• Anonymous permalink
        July 1, 2012 10:08 pm

        O-care requires that all insurance policies contain “minimum
        essential coverage.” That means individuals will no longer decide what level
        of coverage is right for them. Instead, the government will decide. As a result,
        most people will have to purchase policies that cover treatments they don’t want or need—and it will cost them a lot more. That $800 you are paying may soon look like a bargain….
        New restrictions about insurance pricing will force everyone to subsidize other policy holders. These mandates also mean insurance companies will compete less, and face less market pressure to control costs. “Free” contraception, abortion and sex-change surgery will drive up costs
        enormously. I am not against these things, I just don’t want to pay for them ( unless they are for me!).
        I have a 24 year old daughter who is a cancer survivor. During her treatment (she was diagnosed at age 4) I met many families with inadequate or no insurance, but they were all getting the treatment they needed. The docs had to fight harder for some because the insurance companies are could be truly heartless….but under O-care, doctors will be essentially stripped of any ability to influence the course of treatment. Government bureaucrats will make the calls. I am not ok with that.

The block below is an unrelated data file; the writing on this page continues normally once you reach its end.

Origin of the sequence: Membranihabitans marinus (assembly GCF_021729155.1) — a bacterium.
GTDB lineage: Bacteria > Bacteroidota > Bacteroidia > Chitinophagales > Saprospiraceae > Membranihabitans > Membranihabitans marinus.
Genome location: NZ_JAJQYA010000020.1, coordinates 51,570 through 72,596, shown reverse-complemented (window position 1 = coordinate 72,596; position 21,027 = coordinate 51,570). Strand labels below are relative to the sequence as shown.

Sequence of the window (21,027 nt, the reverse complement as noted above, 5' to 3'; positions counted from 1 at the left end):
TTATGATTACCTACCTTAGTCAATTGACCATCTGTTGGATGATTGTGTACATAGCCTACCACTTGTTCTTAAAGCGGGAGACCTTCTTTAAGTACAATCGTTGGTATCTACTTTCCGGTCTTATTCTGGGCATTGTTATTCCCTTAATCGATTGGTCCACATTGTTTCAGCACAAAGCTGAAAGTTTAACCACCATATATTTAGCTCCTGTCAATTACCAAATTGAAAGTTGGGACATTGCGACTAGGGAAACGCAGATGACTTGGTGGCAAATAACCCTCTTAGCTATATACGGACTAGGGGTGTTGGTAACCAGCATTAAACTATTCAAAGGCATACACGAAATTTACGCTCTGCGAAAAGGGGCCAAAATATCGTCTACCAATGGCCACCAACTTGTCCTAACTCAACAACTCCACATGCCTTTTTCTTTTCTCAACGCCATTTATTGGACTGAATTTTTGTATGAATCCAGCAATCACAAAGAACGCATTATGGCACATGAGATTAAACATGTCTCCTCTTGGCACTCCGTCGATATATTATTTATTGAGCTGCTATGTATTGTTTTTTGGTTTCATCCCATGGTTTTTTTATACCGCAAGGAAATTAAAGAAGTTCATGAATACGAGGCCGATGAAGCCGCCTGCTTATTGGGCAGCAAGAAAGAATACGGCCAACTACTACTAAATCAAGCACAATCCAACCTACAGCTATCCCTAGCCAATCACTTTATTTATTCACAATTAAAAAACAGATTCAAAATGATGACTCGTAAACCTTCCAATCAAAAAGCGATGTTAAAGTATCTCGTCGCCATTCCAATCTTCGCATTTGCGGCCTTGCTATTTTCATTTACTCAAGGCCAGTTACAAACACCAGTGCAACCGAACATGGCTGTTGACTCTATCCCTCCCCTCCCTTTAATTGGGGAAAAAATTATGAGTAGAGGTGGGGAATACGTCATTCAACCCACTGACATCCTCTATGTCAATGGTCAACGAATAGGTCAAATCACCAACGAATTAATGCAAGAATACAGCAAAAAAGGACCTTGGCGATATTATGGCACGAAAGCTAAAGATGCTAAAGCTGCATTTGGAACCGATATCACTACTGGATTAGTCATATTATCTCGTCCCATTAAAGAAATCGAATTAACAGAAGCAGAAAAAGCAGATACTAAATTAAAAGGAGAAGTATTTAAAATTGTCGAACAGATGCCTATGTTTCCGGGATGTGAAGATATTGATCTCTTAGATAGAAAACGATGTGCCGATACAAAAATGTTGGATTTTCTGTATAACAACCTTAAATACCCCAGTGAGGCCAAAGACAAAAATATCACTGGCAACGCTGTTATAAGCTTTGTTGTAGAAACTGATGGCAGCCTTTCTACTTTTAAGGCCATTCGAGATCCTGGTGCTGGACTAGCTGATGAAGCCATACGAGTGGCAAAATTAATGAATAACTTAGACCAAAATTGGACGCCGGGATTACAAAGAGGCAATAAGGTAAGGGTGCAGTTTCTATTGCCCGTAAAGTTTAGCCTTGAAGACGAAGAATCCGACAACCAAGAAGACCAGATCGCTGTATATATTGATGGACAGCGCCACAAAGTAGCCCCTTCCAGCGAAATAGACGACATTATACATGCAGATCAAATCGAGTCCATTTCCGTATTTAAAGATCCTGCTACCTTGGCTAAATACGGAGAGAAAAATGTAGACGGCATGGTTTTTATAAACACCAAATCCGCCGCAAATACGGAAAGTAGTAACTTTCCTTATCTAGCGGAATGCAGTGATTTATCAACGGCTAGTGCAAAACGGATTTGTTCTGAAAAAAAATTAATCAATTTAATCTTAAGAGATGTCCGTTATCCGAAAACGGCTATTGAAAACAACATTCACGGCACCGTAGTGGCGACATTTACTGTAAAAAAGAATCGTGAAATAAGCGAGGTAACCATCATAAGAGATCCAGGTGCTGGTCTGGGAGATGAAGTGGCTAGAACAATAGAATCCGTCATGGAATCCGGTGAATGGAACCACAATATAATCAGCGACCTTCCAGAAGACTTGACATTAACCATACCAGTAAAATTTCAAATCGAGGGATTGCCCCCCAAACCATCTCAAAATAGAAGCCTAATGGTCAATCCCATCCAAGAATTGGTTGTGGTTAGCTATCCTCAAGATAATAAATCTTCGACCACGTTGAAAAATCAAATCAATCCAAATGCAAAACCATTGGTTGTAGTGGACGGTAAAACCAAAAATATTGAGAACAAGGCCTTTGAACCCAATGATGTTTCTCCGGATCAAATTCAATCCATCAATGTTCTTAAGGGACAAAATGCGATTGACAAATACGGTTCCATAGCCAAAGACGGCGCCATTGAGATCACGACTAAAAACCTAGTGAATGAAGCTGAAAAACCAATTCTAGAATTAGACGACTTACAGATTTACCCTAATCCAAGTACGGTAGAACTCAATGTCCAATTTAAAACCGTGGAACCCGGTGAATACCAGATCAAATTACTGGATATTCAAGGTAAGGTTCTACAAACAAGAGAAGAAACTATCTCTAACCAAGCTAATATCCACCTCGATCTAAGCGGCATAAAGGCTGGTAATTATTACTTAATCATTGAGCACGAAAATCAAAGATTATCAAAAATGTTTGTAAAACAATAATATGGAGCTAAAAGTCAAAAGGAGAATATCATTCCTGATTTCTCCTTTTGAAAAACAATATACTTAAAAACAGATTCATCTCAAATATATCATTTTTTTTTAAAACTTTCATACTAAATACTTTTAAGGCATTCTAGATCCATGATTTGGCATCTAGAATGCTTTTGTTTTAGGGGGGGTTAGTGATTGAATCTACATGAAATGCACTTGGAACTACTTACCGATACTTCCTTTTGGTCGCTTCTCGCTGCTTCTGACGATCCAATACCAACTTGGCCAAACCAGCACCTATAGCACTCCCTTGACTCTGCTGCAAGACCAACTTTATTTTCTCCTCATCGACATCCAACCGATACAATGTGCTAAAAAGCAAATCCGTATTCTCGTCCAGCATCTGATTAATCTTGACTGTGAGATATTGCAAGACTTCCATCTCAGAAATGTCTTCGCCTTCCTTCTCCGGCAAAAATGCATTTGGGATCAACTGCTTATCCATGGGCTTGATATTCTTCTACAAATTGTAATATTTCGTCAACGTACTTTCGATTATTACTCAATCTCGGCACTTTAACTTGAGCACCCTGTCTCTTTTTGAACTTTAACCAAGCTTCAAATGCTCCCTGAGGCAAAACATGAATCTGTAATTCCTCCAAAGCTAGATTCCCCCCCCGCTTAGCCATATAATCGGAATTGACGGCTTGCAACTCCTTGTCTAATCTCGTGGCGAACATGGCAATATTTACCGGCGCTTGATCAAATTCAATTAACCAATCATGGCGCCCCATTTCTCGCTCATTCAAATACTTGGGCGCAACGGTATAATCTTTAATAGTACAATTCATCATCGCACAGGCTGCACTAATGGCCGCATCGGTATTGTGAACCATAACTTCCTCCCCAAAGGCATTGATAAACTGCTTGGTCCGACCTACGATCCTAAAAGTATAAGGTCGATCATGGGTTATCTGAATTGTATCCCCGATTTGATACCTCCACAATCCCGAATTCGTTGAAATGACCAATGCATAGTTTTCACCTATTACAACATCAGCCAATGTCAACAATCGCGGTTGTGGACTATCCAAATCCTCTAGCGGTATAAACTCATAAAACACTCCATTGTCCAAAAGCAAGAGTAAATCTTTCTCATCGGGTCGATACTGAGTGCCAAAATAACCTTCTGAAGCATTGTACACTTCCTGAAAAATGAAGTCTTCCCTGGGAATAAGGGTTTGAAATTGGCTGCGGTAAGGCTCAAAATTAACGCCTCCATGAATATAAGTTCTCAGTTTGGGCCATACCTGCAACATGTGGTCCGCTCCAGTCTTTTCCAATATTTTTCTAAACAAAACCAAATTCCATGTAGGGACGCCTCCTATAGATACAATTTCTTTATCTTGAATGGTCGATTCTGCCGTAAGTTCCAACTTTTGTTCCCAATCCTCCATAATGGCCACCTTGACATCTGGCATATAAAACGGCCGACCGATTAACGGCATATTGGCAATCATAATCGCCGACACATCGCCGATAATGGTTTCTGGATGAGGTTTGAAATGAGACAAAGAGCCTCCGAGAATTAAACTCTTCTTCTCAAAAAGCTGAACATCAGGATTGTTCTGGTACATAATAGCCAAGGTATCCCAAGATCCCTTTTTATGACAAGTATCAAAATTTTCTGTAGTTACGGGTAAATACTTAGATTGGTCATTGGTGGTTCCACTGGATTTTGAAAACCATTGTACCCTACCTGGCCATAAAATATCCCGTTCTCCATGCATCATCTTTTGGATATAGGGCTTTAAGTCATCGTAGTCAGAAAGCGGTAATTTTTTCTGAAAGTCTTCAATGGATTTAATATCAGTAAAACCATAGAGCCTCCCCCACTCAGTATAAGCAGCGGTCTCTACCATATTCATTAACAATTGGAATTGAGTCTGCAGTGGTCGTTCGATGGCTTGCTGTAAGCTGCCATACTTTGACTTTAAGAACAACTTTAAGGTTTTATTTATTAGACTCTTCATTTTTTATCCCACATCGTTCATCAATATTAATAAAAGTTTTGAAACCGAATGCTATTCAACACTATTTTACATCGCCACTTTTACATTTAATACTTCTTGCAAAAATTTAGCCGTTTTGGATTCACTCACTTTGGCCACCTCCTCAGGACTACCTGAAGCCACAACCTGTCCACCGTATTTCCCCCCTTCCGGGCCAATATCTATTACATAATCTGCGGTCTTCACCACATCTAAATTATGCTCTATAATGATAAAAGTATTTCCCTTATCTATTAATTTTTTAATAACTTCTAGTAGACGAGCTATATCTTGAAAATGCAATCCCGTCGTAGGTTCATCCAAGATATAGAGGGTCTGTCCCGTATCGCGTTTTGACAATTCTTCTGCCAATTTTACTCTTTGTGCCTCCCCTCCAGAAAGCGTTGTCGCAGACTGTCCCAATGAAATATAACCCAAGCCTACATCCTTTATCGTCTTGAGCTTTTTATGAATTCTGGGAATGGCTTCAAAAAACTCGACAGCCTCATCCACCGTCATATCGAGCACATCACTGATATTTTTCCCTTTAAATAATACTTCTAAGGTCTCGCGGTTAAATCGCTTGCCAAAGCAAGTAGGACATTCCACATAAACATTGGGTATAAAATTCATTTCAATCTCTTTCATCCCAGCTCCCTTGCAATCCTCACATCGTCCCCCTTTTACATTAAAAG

To quote one of my favorite writers, Mark Steyn: “The U.S. Supreme Court is starting to look like Britain’s National Health Service — you wait two years to get in, and then they tell you there’s nothing wrong. And you can’t get a second opinion.”

        Maybe Denmark has it right for Denmark. Although I how many Danes come to America for special surgery…….

      • July 1, 2012 10:13 pm

        ^^ me ^^

  13. June 30, 2012 5:06 pm

    lovetheocean;

    89% of danes are evangelical lutherns.
    96% are ethnically danes. 1% are Faeroese and Inuit. 3% are turks or other scandanavians.

    How well do you think Danes would compare to Americans of Scandinavian descent ?

    I will be happy to concede that poor danes fair better than poor americans.
    But the median Dane has a standard of living (GDP/PPP) that is about 3/4 of the median american. considering the far greater cultural and ethic diversity in the US.
    That is absolutely abysmal.

    The median american is doing as much better than the median dane, as the median dane is compared to US poor.

    The median income of Americans of Scandanavian descent is significantly higher than the median income of Americans as a whole.

    It is better to be a Dane in the US than a Dane in Denmark, by nearly a factor of two.
    The downside is that you have to live in a country with all those blacks, hispanics, irish, italians, jews, …….

    • lovetheocean permalink
      July 1, 2012 1:16 am

      asmith,
      I’ll react to your other posts tomorrow. But, for tonight, I’ll leave you with a little something for your viewing pleasure. 🙂

      • July 1, 2012 3:13 am

        Your video reminded me of the song used to open episodes of the first Season of “Weeds” – Little Boxes, Little Boxes, …..

        I do not actually believe the Danes are the happiest in the world,
        because I do not believe social scientists know how to measure happiness.
        When social sciences attempt to use mathematical and statistical methods to quantify the quantifiable – it has a name, “the pretense of knowledge”. This is also a problem in economics – which is far closer to a hard science than sociology or psychology. But economics does have a highly accurate method of measuring “Gross National Happiness” – or atleast Gross National Satisfaction (they are not quite the same).
        It is called GDP/PPP or standard of living.